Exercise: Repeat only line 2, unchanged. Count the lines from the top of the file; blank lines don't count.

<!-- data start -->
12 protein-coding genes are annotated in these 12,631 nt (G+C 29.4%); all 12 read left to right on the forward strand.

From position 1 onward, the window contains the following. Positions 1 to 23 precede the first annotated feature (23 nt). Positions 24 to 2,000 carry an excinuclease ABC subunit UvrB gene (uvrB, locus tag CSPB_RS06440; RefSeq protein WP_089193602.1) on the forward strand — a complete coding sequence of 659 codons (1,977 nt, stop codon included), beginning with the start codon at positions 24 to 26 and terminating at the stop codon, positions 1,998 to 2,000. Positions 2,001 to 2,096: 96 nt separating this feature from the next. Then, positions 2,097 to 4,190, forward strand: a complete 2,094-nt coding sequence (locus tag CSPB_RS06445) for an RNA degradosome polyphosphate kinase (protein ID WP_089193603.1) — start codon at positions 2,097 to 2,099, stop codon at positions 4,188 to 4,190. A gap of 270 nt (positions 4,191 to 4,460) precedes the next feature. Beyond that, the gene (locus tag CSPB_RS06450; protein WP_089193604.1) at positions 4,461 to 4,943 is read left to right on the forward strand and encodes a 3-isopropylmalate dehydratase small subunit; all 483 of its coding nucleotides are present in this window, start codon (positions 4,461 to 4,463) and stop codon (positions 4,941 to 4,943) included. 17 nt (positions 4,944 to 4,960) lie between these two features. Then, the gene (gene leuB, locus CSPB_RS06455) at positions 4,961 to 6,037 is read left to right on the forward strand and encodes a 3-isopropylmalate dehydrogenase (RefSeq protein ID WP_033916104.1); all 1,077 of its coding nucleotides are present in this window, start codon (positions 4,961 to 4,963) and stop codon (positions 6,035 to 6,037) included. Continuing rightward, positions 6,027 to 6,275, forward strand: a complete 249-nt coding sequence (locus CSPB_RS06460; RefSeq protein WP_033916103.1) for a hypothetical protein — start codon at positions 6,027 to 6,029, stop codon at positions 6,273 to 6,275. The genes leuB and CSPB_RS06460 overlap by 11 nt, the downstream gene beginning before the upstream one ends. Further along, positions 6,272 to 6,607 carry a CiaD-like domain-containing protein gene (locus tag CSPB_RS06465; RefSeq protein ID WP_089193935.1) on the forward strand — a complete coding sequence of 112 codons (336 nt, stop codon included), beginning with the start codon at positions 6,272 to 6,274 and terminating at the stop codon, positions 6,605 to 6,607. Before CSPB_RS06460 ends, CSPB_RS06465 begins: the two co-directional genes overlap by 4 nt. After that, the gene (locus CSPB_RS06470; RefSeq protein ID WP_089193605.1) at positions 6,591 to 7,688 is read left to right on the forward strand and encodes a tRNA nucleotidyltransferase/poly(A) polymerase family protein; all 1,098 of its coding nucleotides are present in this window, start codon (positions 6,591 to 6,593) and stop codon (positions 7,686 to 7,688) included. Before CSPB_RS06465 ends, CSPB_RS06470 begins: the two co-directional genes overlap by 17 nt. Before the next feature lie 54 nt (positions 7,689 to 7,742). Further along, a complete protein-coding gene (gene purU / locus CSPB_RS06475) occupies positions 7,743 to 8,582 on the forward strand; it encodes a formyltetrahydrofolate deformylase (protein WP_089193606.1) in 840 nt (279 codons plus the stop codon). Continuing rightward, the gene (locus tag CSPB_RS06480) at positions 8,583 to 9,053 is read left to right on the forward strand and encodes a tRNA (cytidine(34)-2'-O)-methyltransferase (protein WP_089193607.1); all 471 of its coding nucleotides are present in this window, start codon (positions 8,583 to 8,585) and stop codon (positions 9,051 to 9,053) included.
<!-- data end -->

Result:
From position 1 onward, the window contains the following. Positions 1 to 23 precede the first annotated feature (23 nt). Positions 24 to 2,000 carry an excinuclease ABC subunit UvrB gene (uvrB, locus tag CSPB_RS06440; RefSeq protein WP_089193602.1) on the forward strand — a complete coding sequence of 659 codons (1,977 nt, stop codon included), beginning with the start codon at positions 24 to 26 and terminating at the stop codon, positions 1,998 to 2,000. Positions 2,001 to 2,096: 96 nt separating this feature from the next. Then, positions 2,097 to 4,190, forward strand: a complete 2,094-nt coding sequence (locus tag CSPB_RS06445) for an RNA degradosome polyphosphate kinase (protein ID WP_089193603.1) — start codon at positions 2,097 to 2,099, stop codon at positions 4,188 to 4,190. A gap of 270 nt (positions 4,191 to 4,460) precedes the next feature. Beyond that, the gene (locus tag CSPB_RS06450; protein WP_089193604.1) at positions 4,461 to 4,943 is read left to right on the forward strand and encodes a 3-isopropylmalate dehydratase small subunit; all 483 of its coding nucleotides are present in this window, start codon (positions 4,461 to 4,463) and stop codon (positions 4,941 to 4,943) included. 17 nt (positions 4,944 to 4,960) lie between these two features. Then, the gene (gene leuB, locus CSPB_RS06455) at positions 4,961 to 6,037 is read left to right on the forward strand and encodes a 3-isopropylmalate dehydrogenase (RefSeq protein ID WP_033916104.1); all 1,077 of its coding nucleotides are present in this window, start codon (positions 4,961 to 4,963) and stop codon (positions 6,035 to 6,037) included. Continuing rightward, positions 6,027 to 6,275, forward strand: a complete 249-nt coding sequence (locus CSPB_RS06460; RefSeq protein WP_033916103.1) for a hypothetical protein — start codon at positions 6,027 to 6,029, stop codon at positions 6,273 to 6,275. The genes leuB and CSPB_RS06460 overlap by 11 nt, the downstream gene beginning before the upstream one ends. Further along, positions 6,272 to 6,607 carry a CiaD-like domain-containing protein gene (locus tag CSPB_RS06465; RefSeq protein ID WP_089193935.1) on the forward strand — a complete coding sequence of 112 codons (336 nt, stop codon included), beginning with the start codon at positions 6,272 to 6,274 and terminating at the stop codon, positions 6,605 to 6,607. Before CSPB_RS06460 ends, CSPB_RS06465 begins: the two co-directional genes overlap by 4 nt. After that, the gene (locus CSPB_RS06470; RefSeq protein ID WP_089193605.1) at positions 6,591 to 7,688 is read left to right on the forward strand and encodes a tRNA nucleotidyltransferase/poly(A) polymerase family protein; all 1,098 of its coding nucleotides are present in this window, start codon (positions 6,591 to 6,593) and stop codon (positions 7,686 to 7,688) included. Before CSPB_RS06465 ends, CSPB_RS06470 begins: the two co-directional genes overlap by 17 nt. Before the next feature lie 54 nt (positions 7,689 to 7,742). Further along, a complete protein-coding gene (gene purU / locus CSPB_RS06475) occupies positions 7,743 to 8,582 on the forward strand; it encodes a formyltetrahydrofolate deformylase (protein WP_089193606.1) in 840 nt (279 codons plus the stop codon). Continuing rightward, the gene (locus tag CSPB_RS06480) at positions 8,583 to 9,053 is read left to right on the forward strand and encodes a tRNA (cytidine(34)-2'-O)-methyltransferase (protein WP_089193607.1); all 471 of its coding nucleotides are present in this window, start codon (positions 8,583 to 8,585) and stop codon (positions 9,051 to 9,053) included.